Don’t let the dry climate fool you! Sports fishers in every corner of the state have year-round opportunities to pick up a rod. This centennial year is already becoming a year of record catches: anglers have pulled in a 34-pound striper, 16.75 inch long redear sunfish, and prime Gila trout and bass.
The Arizona Game and Fish Department (AZGFD) manages over 355,000 acres of lakes, ponds, and reservoirs and close to 3,000 miles of rivers containing 27 types of game fish. Eight coolwater and nineteen warm water species splash in the waters of the White Mountains, Mogollon Rim, Colorado Plateau, and artificial lakes throughout southern Arizona. The Colorado River and its reservoirs boast world-class fishing where an angler can catch several species of bass and catfish, crappie, bullhead, tilapia, sunfish, carp, and crayfish.
Though Arizona’s waters are too warm for most trout breeding, a successful hatchery keeps lakes stocked on a near weekly basis from May to November with six types of trout. In addition, 21 urban lakes are managed in partnership with the municipal parks association for fishing closer to home. A valid license is required for taking wildlife (including fish) in Arizona. AZGFD sells a variety of licenses online.
For excellent fishing, The Arizona Office of Tourism recommends these tried and true locations:
The White Mountains
At 11,000 feet in elevation, the refreshing lakes and rivers of the White Mountains are the perfect place to fish for bass, catfish and trout from the banks or from small watercraft. Anglers can challenge themselves to complete a White Mountains Trout Slam with the six species (rainbow, cutthroat, Apache, brook, brown, and Arctic grayling) that live in region’s rivers and watering holes. Big Lake, located about 30 miles south of Springerville in Apache County, is a traditional favorite, but exciting opportunities are found in Show Low Lake near Pinetop and state parks like Fool’s Hollow Lake.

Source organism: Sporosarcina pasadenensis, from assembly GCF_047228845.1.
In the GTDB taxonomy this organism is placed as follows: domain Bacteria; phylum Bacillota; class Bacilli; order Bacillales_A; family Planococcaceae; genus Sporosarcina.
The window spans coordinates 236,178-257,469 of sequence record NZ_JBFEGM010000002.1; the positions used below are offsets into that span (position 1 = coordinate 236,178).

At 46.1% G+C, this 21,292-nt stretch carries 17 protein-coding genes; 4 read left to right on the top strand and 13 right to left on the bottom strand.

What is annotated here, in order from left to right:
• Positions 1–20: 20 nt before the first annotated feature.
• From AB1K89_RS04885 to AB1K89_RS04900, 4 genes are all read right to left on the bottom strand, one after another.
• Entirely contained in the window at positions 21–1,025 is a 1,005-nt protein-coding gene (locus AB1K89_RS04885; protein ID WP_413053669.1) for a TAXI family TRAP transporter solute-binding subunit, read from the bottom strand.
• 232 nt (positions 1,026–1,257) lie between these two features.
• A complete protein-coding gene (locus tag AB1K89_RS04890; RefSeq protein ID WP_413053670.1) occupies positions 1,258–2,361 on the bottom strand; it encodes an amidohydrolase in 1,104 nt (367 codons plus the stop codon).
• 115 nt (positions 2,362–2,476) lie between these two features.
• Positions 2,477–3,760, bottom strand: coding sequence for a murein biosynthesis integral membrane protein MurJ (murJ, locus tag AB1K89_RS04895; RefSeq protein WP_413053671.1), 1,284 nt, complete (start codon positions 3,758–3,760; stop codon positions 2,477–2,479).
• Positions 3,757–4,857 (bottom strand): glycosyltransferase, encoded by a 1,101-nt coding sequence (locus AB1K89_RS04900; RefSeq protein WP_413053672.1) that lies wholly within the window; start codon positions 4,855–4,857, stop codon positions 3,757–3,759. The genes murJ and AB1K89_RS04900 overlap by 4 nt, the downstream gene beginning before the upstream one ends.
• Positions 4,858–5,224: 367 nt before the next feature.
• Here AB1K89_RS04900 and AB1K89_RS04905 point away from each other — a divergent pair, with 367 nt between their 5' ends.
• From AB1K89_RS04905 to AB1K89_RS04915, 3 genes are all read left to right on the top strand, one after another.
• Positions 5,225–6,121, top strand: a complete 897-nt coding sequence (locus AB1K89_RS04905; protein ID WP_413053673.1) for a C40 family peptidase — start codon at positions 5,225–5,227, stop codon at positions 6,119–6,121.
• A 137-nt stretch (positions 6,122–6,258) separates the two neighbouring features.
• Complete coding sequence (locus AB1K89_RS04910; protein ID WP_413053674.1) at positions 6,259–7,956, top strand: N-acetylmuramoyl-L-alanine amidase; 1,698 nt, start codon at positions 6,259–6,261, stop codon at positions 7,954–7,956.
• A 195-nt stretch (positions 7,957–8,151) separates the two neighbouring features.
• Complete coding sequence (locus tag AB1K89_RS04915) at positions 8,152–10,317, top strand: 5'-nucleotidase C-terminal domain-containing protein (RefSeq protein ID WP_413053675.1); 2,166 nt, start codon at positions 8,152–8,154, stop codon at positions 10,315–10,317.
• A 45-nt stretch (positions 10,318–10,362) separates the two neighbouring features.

The Imperial Reservoir
Head upriver through the Cibola National Wildlife Refuge on Arizona’s West Coast for largemouth bass that weigh in at more than twelve pounds.
Lees Ferry is a world-class, year round trout fishery and a beautiful spot on the Colorado River at the head of the Grand Canyon, near Page, Arizona.
Lower Colorado River
The numerous lakes and backwaters of the Colorado River near the Yuma area draw sportsfishers all year long. Bass is the most popular catch in these waters that can be fished from shore or by boat.
Care of Native Species
Despite careful management, Arizona's natural heritage, represented by our native fishes, is in danger of being lost. Of 35 native fish species, almost three-quarters are federally listed or candidates for listing as species of concern. The Santa Cruz pupfish, once splashing in the Gila, Santa Cruz, San Pedro, and Salt rivers as well as the lower Colorado River, is already extinct.
However, healthy riparian areas can restore native fish populations. In the 1950’s, habitat degradation combined with competition and interbreeding reduced the population of native Gila trout to fewer than 20 stream miles. After decades of careful attention by AZGFD, fourteen populations of Gila trout are surviving in the wild, and recently limited recreational fishing has been reintroduced. Gila trout are vulnerable to population decline by forest fire and interbreeding with exotic fish, but cooperation and care can continue to stabilize their population.
Arizona’s sport fishers hold the key to the continued health of its game fish. The AZGFD has indicated that successful sportfish management and native fish management go hand in hand, stating, “To be successful at sportfish management the department must be successful at conserving native fishes.” Sports fishers can help increase the vitality of threatened species and ensure a healthy supply of game fish by advocating for conservation of riparian areas.